SALT LAKE CITY — The birth of a child is not only an important life event that most everyone will experience — it is also incredibly expensive, more so in the United States than in any other place in the world.
However, according to an analysis commissioned by the New York Times, that exorbitant cost does not translate into better care for American mothers.
"And though maternity care costs far less in other developed countries than it does in the United States, studies show that their citizens do not have less access to care or to high-tech care during pregnancy than Americans," wrote Times reporter Elisabeth Rosenthal.
The average amount actually paid for a normal vaginal birth in the U.S. is nearly $10,000. A Cesarean adds on another $5,000 or so. The average charges for childbirth and newborn care can range from $30,000 to $50,000, depending on the kind of deliver and potential complications, according to a study from Truven.
For all that money being paid, however, the care available in countries like Britain, where a conventional delivery cost only $2,600, were just as good or even better, according to the Times. Mothers in France often remained in the hospital for a week after delivery, compared to two days for most American women.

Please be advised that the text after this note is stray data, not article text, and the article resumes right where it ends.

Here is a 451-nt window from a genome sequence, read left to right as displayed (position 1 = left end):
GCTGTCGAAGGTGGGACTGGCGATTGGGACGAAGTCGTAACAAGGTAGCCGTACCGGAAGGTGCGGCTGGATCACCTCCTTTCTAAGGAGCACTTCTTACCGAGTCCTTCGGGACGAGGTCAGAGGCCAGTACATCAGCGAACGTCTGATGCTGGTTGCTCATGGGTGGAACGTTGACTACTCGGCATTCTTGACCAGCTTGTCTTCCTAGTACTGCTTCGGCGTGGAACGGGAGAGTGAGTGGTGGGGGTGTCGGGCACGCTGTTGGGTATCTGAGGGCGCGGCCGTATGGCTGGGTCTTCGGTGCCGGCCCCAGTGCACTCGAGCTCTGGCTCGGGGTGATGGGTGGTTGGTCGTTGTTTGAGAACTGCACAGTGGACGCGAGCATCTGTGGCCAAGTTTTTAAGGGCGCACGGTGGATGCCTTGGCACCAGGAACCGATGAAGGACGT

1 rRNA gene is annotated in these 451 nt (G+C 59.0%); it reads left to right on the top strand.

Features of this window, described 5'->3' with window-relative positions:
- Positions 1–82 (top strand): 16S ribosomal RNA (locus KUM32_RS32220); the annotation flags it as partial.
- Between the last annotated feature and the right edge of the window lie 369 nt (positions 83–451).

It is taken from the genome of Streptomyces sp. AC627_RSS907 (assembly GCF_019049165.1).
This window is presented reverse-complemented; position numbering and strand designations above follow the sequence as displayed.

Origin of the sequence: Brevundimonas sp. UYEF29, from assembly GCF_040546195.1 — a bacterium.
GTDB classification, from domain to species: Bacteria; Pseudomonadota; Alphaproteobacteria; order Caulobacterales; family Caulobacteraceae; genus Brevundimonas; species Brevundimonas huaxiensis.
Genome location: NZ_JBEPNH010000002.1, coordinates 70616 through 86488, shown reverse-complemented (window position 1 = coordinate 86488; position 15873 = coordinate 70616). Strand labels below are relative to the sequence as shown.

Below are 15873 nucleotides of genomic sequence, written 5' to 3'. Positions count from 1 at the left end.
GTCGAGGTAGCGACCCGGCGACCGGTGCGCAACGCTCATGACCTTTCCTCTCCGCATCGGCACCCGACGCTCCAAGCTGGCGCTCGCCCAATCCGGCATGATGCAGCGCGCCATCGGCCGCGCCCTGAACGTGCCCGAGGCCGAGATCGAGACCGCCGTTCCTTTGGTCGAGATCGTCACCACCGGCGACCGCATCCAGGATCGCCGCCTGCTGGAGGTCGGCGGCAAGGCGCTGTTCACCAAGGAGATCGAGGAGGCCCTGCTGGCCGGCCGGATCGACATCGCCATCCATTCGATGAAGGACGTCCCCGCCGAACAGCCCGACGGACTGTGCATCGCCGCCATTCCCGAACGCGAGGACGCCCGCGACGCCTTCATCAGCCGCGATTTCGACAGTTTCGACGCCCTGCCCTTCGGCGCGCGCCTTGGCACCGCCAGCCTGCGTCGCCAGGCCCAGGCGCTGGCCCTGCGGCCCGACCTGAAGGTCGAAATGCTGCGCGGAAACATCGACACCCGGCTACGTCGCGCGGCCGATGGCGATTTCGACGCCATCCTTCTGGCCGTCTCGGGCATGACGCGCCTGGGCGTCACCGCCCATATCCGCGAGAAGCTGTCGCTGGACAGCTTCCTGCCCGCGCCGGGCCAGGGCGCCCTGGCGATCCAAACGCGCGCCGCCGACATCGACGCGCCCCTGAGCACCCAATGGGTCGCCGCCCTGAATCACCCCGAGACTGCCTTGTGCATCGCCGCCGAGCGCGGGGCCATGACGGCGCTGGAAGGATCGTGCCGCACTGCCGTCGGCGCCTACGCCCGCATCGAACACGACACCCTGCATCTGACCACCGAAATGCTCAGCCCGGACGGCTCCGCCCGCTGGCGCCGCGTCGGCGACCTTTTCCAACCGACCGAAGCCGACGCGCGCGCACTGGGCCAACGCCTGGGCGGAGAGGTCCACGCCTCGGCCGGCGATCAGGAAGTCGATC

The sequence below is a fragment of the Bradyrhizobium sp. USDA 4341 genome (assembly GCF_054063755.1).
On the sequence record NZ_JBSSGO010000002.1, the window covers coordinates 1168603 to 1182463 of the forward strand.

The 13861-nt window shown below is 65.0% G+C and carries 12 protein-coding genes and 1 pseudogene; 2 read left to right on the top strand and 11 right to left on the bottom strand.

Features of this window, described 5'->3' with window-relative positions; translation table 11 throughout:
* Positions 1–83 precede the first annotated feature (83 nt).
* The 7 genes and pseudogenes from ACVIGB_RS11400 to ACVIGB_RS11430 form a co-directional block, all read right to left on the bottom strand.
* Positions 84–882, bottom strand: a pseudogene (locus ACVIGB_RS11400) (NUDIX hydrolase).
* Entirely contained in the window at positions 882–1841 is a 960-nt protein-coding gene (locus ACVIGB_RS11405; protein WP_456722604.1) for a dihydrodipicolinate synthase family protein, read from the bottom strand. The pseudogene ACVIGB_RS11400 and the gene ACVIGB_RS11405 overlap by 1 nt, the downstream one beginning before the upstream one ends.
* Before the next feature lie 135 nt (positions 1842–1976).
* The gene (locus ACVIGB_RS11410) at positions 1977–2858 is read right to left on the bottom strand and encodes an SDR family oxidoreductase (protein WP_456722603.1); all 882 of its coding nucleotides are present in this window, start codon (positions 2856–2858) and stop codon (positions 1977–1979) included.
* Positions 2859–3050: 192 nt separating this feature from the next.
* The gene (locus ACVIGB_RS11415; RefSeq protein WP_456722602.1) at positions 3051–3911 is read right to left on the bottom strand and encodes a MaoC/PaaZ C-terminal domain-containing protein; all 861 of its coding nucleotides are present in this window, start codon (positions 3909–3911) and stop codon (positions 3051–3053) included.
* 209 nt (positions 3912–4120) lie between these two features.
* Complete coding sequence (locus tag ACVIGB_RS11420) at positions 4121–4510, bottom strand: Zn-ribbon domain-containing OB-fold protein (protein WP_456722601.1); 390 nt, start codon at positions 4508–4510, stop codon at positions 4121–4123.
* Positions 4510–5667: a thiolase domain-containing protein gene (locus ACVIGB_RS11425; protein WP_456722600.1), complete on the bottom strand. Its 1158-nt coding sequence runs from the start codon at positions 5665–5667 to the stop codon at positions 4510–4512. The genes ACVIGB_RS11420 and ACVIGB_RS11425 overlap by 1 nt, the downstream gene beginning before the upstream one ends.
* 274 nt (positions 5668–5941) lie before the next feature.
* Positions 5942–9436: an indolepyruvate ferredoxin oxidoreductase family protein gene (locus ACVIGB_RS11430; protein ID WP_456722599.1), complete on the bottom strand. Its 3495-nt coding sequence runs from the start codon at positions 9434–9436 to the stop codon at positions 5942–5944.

Several doctors and economists told the Times the problem is the American system of billing, where every single procedure, no matter how simple or standard, shows up on an itemized bill, rather than being rolled into a single flat rate for the entire pregnancy and birth like most developed countries.
In Denmark, for example, doctors are paid a single flat rate for pregnancy and childbirth. But despite that, the choices available to the mother in her care are very open.
"There are no bills, and a hospital doesn't get paid for doing specific things," Charlotte Overgaard, an assistant professor of public health at Aalborg University, told the Times. "If a woman wants acupuncture, an epidural or birth in water, that's what she'll get."
It's not only that the cost of having a child is high, but also that the cost is rapidly skyrocketing in the U.S. The amount insurers paid for normal childbirths rose 49 percent from 2004 to 2010, according to a Truven study. They also reported that since 1996, the charges for a delivery have roughly tripled.
"It's not primarily that we get a different bundle of services when we have a baby," Gerard Anderson, a John Hopkins economist, told the Times. "It's that we pay individually for each service and pay more for the services we receive."